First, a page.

When there is pain or stiffness at the knee it is rarely because there is an issue directly at the knee; there a few exceptions to this theory like an ACL tear or meniscal tear. However when these injuries occur it is more of sharp pain that you can trace back to a specific incident. The knee’s main plane of movement is flexion and extension with some slight rotational elements. In addition, due to the nature of the knee joint its job is to be a stable joint for the mobile hip and ankle joints above and below it. However in most people the hip and ankle joints have become more immobile over the course of their lives. This causes the knee to take on the job of being more mobile to accommodate this change in the system. When the knee takes on this role it may lead to the pain and stiffness that you are experiencing.
On top of the knee taking on a more mobile role in the system when the ankle and the hip have decreased mobility the knee may not be going through its full range of motion. When the knee is moving through a limited range of motion it is not getting the lubrication and movement that it needs to thrive. Therefore we want to focus on getting mobility back into the hip and ankle vs focusing on the actual “knee pain”. Try the drills below to help decrease your pain and stiffness.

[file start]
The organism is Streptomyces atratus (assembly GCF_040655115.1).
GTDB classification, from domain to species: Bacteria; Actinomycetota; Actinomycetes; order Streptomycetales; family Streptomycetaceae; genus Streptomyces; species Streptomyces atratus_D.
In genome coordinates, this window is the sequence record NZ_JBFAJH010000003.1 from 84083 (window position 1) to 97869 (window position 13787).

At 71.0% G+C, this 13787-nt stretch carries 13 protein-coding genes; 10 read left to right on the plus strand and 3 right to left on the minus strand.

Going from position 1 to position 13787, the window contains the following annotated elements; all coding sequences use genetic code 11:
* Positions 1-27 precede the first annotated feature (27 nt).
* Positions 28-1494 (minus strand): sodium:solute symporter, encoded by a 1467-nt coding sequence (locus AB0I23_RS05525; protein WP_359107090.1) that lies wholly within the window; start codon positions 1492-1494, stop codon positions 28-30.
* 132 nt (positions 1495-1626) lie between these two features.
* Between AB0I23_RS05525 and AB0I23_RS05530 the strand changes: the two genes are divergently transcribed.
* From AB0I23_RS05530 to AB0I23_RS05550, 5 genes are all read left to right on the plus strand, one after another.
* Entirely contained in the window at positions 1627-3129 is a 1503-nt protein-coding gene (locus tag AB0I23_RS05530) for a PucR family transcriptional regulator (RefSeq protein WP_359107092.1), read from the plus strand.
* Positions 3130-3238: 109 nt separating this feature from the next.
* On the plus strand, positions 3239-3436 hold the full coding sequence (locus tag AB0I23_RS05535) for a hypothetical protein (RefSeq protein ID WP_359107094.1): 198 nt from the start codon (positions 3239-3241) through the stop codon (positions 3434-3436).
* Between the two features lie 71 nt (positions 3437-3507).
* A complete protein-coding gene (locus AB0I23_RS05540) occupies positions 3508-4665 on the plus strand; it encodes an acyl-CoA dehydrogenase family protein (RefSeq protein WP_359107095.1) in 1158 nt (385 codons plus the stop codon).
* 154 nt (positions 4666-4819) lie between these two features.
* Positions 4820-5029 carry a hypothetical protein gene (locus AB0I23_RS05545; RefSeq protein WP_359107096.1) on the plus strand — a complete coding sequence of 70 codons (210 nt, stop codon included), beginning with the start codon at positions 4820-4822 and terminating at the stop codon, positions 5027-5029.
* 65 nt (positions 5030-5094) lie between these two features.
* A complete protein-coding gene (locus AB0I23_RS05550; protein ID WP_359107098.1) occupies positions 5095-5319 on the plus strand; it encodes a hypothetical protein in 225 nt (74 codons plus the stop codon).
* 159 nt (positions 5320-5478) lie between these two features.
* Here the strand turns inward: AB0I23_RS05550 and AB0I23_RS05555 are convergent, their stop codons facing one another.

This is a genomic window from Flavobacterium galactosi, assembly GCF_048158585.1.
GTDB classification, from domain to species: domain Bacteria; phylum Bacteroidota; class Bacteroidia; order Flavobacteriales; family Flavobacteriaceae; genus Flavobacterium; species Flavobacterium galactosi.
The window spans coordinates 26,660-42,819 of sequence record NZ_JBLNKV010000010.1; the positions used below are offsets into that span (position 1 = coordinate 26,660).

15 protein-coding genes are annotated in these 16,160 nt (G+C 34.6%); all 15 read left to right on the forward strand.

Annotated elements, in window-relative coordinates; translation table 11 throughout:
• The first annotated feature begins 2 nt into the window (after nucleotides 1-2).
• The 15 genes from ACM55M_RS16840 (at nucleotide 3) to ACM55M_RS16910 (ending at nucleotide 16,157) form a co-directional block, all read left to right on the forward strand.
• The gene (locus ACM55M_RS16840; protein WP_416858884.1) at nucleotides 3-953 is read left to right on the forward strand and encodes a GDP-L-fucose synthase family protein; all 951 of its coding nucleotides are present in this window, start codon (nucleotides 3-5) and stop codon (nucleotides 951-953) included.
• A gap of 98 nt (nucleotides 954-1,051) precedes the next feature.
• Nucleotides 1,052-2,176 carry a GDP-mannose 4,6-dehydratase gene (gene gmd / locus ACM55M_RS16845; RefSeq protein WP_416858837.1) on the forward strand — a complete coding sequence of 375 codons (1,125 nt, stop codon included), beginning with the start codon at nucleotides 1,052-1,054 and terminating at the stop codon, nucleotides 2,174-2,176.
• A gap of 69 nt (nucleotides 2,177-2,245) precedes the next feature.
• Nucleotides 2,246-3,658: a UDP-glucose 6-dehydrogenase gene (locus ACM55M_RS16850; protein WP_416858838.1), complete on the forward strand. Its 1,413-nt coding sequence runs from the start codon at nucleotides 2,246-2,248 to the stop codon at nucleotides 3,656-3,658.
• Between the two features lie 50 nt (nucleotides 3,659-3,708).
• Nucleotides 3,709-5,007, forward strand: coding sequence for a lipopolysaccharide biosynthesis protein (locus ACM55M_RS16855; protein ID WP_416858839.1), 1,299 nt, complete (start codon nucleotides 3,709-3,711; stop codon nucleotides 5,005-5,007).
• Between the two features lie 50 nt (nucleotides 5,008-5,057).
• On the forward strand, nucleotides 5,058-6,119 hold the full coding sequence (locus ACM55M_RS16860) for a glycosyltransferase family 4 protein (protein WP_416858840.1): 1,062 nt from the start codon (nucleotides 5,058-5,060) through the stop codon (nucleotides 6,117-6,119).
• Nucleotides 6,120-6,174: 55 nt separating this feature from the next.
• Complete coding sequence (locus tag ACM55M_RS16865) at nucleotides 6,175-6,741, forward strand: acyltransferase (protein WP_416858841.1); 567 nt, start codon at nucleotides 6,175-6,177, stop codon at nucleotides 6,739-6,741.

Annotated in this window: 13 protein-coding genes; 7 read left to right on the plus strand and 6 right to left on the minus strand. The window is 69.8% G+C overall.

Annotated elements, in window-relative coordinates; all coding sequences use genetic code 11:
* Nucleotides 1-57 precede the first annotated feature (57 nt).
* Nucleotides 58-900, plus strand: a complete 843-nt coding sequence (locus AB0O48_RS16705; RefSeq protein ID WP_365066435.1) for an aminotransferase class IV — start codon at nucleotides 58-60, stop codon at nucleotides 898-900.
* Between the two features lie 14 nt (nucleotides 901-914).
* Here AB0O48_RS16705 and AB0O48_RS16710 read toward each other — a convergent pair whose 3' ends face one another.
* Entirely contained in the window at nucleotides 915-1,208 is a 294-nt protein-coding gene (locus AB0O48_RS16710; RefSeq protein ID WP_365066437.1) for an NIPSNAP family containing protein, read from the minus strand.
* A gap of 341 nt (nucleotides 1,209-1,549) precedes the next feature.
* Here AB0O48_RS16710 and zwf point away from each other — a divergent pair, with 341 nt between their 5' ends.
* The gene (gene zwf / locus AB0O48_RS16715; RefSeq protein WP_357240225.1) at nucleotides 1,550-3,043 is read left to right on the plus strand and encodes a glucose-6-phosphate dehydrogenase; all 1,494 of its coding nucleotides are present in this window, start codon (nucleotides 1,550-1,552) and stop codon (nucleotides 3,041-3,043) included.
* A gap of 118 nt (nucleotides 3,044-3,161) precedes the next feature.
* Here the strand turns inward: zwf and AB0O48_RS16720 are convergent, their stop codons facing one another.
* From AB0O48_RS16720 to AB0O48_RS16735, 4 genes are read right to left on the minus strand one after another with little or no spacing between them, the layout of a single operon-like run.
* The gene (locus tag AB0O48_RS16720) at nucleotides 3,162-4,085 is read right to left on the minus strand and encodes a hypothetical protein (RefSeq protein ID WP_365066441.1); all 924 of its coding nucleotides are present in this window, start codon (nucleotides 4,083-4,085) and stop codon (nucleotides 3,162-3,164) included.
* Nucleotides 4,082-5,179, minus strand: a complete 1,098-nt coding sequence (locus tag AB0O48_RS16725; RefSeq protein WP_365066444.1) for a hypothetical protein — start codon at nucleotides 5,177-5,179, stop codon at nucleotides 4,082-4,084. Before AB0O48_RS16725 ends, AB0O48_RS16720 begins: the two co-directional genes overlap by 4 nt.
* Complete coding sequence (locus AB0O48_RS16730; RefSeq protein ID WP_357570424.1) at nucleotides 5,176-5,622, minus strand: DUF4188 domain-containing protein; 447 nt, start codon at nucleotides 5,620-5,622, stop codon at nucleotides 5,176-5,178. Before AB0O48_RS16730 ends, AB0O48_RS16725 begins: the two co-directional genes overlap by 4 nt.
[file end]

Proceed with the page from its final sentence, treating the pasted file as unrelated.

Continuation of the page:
Increase your hip mobility
Increase your ankle mobility
Improve posterior chain activation
In summary, your knee pain may coming from decreased mobility above and below the joint. Therefore direct treatment to the knee may not be effective. The exception to this is if there is an acute injury to the structures of the knee. However once the initial injury is treated is always a good idea to look at the joint above and below to ensure they are not contributing the risk of injury.